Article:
Severe Depression by Carmen

June 1, 2004

I am bound.
By what, I cannot tell
But it will not let me go.
I fight against it
But the struggle only suffocates me.
I cannot escape these bandages,
I am weighed down.
A feeling of total helplessness has descended over me
And taken control.
Nothing I do will ease the pain.

Written in March 1995 when I was 17.

The Bell Jar by Sylvia Plath

June 1, 2004

The Bell Jar by Sylvia Plath
The Bell Jar was first published in 1963 a few weeks before Sylvia Plath committed suicide. The book tells the story of a young college student’s descent into depression, her experiences with psychiatrists and life in an asylum. Plath describes brilliantly feelings I
have had of insecurity, tiredness, inability to cope with everyday life, needing to cry all the time and more. Plath was a poet who wrote hundreds of poems but the Bell Jar was her only novel which I think was a shame because it is really very good and very funny and wry at times. It is a shame Plath lived in a time before anti-depressants. Instead she was one of the many people who took their lives to escape the pain they found in everyday life.When I read The Bell Jar early this year I could see why Prozac Nation was compared with it upon its release in 1995. Both books were about a woman’s experiences of depression and were written by intelligent women who described how they felt and commented on their place in society as a woman.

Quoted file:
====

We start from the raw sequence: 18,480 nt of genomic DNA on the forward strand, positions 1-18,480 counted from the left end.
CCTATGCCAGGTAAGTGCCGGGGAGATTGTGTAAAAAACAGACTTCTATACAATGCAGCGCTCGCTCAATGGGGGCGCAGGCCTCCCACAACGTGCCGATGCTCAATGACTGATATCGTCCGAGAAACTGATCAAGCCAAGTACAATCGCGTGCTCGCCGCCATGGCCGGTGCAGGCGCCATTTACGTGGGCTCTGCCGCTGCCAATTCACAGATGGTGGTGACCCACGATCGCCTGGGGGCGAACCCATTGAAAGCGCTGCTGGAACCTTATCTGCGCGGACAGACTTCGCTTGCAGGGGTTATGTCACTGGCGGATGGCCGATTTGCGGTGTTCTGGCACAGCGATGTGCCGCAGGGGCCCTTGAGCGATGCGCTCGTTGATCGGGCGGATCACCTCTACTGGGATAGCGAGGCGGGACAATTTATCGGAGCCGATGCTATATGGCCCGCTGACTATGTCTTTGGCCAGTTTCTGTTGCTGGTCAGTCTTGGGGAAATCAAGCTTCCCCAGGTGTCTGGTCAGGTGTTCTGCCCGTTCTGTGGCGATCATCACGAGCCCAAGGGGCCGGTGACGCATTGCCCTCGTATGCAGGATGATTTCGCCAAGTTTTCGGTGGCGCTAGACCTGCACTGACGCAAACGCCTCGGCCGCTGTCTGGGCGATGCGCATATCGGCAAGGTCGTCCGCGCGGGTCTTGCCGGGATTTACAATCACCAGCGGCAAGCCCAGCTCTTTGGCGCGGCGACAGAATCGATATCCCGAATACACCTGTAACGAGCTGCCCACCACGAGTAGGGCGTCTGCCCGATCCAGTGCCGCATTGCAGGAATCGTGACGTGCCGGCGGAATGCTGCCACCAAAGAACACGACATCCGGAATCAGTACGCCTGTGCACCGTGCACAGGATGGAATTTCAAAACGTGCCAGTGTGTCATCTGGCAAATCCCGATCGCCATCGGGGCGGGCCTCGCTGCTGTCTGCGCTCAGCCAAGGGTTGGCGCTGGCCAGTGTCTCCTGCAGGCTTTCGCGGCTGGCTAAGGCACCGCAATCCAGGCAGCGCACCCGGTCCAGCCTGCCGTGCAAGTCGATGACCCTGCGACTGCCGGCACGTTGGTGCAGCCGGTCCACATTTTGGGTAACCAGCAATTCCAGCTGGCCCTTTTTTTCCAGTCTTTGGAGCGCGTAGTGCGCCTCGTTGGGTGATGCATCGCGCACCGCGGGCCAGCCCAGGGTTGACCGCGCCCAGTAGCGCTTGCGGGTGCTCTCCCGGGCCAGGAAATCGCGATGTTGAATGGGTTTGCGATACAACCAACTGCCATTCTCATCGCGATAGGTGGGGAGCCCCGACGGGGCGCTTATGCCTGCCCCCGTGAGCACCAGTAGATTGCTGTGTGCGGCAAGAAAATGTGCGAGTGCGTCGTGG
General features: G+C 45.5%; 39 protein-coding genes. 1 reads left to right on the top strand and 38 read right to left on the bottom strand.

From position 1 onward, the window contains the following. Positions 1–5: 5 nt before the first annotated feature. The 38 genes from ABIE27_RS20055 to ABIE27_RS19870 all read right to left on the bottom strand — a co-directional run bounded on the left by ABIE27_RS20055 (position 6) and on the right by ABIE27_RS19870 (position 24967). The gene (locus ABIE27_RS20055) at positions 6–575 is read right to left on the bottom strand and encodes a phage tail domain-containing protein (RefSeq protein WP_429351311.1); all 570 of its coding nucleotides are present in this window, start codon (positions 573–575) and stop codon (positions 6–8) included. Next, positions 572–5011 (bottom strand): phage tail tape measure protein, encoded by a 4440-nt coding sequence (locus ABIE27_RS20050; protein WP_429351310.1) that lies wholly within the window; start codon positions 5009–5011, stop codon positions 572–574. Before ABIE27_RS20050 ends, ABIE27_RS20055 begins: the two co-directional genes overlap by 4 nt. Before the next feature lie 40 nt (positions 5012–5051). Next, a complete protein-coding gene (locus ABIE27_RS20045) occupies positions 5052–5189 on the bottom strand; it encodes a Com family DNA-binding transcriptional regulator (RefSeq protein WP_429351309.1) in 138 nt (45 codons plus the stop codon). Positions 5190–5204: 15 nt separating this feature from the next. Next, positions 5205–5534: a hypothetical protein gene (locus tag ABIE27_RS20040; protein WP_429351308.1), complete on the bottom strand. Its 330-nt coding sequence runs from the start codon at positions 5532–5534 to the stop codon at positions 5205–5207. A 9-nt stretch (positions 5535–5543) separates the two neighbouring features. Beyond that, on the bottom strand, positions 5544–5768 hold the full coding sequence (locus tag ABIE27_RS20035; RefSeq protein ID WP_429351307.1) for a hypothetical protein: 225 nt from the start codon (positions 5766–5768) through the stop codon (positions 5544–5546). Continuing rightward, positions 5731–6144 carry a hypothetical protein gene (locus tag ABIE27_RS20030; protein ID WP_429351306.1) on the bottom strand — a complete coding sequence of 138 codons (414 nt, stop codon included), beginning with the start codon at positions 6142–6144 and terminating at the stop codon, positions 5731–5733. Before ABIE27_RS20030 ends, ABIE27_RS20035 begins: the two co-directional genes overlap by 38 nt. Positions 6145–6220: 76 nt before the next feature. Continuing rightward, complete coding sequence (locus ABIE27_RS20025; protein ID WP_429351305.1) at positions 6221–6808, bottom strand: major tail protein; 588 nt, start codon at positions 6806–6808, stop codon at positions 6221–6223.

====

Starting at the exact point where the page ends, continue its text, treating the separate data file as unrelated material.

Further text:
Prozac Nation by Elizabeth Wurtzel

June 1, 2004

Prozac Nation: Young and Depressed in America, A Memoir by Elizabeth Wurtzel
Prozac Nation covers Elizabeth Wurtzel’s battle with chronic depression from prepuberty to her midtwenties when she started taking Prozac. While some people may find it very heavy-going, I devoured this book in a couple of days when I could barely talk to the people around me. I understood what she was saying, all the feelings and doubts and failings. While my depression has never been as severe as Wurtzel’s I felt like she described really well the all-consuming, heavy cloud you feel when you are depressed. The all-consuming feeling (which you can’t tell if it’s physical, mental or emotional) that hinders your ability to do even the smallest thing, to cope with everyday life. It’s the kind of book you could recommend to people who just don’t get depression because I think she explains it really well, but as it’s over 300 pages some people may find a lot of it too long and self-indulgent. This has often been hailed as a great book that gave voice to many sufferers of depression and I think I agree.